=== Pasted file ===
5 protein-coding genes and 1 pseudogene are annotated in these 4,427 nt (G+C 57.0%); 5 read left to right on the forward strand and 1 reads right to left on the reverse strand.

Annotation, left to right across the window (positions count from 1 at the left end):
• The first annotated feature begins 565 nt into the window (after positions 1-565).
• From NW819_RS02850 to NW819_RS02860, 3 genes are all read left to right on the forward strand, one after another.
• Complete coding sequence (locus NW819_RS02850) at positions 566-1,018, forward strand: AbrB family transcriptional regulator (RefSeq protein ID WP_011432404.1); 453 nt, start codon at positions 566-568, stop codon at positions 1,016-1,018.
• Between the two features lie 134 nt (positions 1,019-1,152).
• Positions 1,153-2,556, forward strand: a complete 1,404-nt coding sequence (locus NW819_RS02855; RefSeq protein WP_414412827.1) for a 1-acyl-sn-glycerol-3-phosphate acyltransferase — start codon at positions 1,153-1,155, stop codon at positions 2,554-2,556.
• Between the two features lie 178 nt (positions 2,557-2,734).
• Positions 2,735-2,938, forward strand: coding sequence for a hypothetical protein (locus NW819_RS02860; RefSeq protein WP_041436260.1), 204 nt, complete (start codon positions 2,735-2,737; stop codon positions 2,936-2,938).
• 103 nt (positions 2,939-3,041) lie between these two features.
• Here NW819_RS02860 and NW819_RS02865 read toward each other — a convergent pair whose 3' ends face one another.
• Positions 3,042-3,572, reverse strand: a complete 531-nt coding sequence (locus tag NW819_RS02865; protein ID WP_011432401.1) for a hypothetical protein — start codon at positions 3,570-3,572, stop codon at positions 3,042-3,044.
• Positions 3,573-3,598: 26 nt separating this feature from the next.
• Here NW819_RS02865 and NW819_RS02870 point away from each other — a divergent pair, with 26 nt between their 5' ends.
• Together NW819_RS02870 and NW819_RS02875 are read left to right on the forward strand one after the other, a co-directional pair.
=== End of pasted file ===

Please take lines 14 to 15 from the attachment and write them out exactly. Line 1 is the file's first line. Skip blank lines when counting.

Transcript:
• Here NW819_RS02865 and NW819_RS02870 point away from each other — a divergent pair, with 26 nt between their 5' ends.
• Together NW819_RS02870 and NW819_RS02875 are read left to right on the forward strand one after the other, a co-directional pair.